I have a theory that there are three types of workers in any enterprise—workhorses, catalysts, and visionaries. I’ve spent most of my career as a workhorse and it occurred to me recently that I’m evolving into a catalyst.
The bulk of my workhorse years happened between 1998 and 2011. My first corporate job was as a customer service representative for Amazon when they just sold books. I was twenty-six years old and had energy to burn. I started by working the 2pm-11pm shift then went to fifty hours a week and barely broke a sweat. In my spare time I earned a Master of Fine Arts degree via a low-residency creative writing program, which had me reading one difficult novel, usually in translation, per week, as well as producing a hundred pages or so of my own prose a month.
By 2009, the peak of my workhorse years, I was working a 40-hour week editorial job at Expedia, and teaching creative writing for an MFA program, and writing movie synopses for Netflix, and managing the care of two children under the age of seven. Oh, and writing my novel Blueprints of the Afterlife. I pulled it off by exploiting down times in each work situation—I used vacation time to teach at creative writing residencies, wrote Netflix synopses when my kids were napping, and worked on my novel during lunch and during slow periods at Expedia. I also got up earlier and went to bed later.
My workhorse years were also my most tumultuous, career-wise. I lost three jobs, wrote three books, fathered two children. Losing jobs was unpleasant, but in hindsight those disruptions allowed me to concentrate on my fiction in periods of unemployment and gave me a much richer variety of experiences in tech, the arts, and academia than if I had stuck with the same job for a decade. When I look back now, the thought of showing up every day at the same job I had in 2001 makes me shudder.
By taking on as much responsibility as they can themselves, workhorses put themselves in a position to learn a lot, and quickly. Catalysts, on the other hand, are those whose medium is the talent and potential of other people.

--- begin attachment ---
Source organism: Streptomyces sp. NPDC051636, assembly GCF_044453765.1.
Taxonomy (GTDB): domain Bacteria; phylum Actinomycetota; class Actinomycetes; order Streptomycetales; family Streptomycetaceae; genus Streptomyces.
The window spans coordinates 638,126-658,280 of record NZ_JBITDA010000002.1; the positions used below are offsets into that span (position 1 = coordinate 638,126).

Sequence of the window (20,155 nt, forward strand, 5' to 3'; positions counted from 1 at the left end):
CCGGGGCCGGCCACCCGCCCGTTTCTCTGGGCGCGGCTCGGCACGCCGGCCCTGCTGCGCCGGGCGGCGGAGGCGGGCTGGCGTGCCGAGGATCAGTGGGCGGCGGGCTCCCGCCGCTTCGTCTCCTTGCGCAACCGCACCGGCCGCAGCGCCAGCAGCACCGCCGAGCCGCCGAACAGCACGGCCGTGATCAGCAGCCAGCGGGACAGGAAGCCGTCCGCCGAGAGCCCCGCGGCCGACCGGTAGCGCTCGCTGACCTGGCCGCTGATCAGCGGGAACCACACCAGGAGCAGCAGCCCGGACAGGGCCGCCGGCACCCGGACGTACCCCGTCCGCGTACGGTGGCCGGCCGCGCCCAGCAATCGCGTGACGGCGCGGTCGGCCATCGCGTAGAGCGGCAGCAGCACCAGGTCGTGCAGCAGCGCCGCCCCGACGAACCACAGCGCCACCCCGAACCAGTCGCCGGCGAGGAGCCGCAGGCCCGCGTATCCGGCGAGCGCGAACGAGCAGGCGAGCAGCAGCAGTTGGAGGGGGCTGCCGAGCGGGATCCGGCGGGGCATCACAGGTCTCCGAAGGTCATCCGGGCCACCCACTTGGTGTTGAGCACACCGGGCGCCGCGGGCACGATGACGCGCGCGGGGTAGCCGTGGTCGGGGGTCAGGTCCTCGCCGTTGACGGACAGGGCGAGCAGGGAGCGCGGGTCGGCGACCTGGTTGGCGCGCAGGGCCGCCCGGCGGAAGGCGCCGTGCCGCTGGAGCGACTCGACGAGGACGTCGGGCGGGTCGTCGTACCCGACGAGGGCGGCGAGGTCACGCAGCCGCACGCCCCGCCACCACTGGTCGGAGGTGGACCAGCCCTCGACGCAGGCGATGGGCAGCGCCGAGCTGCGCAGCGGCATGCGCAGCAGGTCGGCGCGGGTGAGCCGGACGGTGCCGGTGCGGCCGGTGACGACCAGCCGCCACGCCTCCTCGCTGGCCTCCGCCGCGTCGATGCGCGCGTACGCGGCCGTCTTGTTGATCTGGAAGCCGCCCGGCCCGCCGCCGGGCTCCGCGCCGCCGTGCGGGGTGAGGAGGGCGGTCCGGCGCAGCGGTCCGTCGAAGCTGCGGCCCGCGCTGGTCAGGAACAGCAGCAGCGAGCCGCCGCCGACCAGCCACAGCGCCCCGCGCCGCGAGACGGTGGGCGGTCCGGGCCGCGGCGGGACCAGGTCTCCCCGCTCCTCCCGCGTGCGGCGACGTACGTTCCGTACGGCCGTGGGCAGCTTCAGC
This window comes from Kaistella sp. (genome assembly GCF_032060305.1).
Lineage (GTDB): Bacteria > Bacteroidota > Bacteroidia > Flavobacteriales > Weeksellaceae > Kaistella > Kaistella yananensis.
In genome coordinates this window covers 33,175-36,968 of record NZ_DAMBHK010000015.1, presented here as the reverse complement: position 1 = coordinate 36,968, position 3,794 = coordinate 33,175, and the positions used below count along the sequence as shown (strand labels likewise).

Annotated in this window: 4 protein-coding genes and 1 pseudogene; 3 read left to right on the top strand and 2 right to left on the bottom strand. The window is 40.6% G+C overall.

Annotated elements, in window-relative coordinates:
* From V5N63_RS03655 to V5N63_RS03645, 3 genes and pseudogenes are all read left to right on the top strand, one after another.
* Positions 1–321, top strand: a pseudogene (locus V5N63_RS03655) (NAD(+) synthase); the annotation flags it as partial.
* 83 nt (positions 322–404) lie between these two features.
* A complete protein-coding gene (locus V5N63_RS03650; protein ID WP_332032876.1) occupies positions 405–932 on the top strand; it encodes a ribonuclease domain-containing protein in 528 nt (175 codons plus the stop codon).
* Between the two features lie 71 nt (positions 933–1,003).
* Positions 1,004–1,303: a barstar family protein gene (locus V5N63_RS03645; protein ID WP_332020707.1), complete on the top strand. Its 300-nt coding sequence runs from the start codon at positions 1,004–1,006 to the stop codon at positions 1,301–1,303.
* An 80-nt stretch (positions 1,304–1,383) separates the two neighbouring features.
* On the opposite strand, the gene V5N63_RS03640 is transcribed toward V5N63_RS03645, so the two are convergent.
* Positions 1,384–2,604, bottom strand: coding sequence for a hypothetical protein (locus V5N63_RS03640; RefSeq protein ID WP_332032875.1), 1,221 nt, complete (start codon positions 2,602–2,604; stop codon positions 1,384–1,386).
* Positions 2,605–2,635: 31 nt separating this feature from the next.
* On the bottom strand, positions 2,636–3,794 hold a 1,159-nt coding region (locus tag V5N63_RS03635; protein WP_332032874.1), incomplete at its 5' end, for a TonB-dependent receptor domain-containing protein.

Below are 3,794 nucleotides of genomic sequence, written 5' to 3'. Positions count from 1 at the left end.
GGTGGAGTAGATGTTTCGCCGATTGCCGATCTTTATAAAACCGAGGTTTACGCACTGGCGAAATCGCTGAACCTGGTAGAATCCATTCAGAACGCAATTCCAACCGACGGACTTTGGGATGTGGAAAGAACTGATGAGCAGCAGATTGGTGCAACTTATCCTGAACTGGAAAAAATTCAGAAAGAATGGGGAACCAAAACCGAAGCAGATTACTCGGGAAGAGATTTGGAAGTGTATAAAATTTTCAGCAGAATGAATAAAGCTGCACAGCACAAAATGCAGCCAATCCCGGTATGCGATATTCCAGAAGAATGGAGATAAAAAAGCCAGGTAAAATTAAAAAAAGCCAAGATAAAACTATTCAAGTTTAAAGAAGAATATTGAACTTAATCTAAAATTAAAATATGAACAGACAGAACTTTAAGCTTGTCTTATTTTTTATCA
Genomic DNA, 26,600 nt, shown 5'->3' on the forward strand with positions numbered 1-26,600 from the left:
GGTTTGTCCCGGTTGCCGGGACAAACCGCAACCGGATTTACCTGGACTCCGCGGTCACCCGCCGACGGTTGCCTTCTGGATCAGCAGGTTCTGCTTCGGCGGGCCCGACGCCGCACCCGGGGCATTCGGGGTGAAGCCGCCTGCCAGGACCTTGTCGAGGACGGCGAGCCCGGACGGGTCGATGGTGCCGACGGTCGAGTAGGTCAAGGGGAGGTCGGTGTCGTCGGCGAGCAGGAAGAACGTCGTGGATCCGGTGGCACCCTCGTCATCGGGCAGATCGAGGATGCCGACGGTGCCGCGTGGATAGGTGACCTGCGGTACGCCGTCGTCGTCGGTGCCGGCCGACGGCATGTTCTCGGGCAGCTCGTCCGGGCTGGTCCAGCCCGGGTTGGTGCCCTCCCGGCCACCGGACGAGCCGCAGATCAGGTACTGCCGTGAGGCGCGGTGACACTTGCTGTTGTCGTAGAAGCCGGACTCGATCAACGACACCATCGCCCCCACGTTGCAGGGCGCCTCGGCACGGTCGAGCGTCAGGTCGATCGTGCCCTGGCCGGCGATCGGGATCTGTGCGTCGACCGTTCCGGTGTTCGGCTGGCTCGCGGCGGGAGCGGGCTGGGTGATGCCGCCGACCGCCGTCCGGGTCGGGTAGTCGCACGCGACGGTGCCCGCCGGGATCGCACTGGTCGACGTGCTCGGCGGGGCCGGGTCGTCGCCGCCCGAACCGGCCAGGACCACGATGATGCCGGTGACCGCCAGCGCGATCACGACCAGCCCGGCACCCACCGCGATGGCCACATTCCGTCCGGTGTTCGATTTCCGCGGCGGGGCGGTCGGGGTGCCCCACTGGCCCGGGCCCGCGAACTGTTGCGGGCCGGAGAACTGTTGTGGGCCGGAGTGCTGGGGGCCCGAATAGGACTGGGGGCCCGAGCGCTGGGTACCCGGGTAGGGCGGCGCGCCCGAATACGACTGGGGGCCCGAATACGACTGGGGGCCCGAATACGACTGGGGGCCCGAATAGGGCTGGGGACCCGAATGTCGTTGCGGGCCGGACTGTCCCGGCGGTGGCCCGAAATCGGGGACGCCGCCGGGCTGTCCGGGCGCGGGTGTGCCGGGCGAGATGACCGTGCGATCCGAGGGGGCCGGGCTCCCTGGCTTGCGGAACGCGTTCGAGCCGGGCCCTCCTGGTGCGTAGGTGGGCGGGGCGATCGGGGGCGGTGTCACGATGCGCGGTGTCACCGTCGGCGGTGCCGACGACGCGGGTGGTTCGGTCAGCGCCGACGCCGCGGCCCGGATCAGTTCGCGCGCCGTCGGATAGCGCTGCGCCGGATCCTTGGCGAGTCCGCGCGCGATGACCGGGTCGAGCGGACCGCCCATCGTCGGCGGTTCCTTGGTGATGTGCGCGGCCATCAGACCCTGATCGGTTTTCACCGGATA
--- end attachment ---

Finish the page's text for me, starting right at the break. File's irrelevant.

In 2013 I started a project to get Seattle designated a UNESCO City of Literature (a venture that ultimately failed in a spectacular and ridiculous fashion, and which really deserves its own essay, if not a book.) One of the reasons the project failed was that I was approaching it as a workhorse while attempting to occupy the role of catalyst. I took too much of the responsibility on myself and didn’t delegate nearly enough. This caused some people to resent me, shut other people out, and led to the whole thing collapsing.
Being a catalyst means trusting other people. Catalysts have faith in the people they gather around a project. They provide them some guidelines and encouragement. Then, if they’re emotionally mature, they empower their crew to make decisions and let them take the lion’s share of the credit.
I recently launched the virtual reality content production company Starbird Reality, and I’m trying to be mindful to approach the work as a catalyst. In order for my venture to work, I have to bring people on board who have expertise in areas in which I’m largely ignorant. It behooves me to trust and encourage them and understand that what we can create together is far superior to what I can envision alone.
Visionaries are those who can articulate ideas that inspire catalysts. A visionary must trust that his or her ideas are strong enough to withstand the messiness of operating as evolved primates in social groups. To be a visionary is to place one’s faith in the conceptual, rather than the tangible. While a catalyst motivates directly, a true visionary can motivate people via his or her ideas alone.
One example is the story of how Steve Jobs returned to Apple after his ouster in the 1980s. When Jobs came back to the company he founded, he discovered a team, led by Jony Ive, that had carried his high design standards forward. A visionary’s ideas can lead people even when the visionary is no longer present.
Seems to me that certain business problems arise because members of a team don’t understanding what role they inhabit and how that role is supposed to operate. Micro-managers are workhorses who occupy catalyst positions. The “too many cooks” phenomenon happens when too many people mistake themselves for catalysts. And venture capitalists lose big when they mistake workhorses for visionaries.
I work alongside a lot of workhorses. I see how many hours these people pour into their projects and I can’t help but feel jealous. Damn, if only I had that kind of capacity. But I’ve also gotten better at figuring out what people are best at and what’s most rewarding to them, which 99% of the time is the same thing. I’m learning to better understand what motivates people, and have come to measure success by how much those around me are fulfilled by the nature of their work itself.
The irony of this progression, from workhorse to catalyst to visionary, is that each step requires relinquishing control. Taking the step from workhorse to visionary means you have to cultivate faith in other people, and taking the step from catalyst to visionary means you have to cultivate faith in ideas. If you step back and look at our society, you start to see that we are governed by the ideas of visionaries, many long-dead. These ideas are what give our work meaning.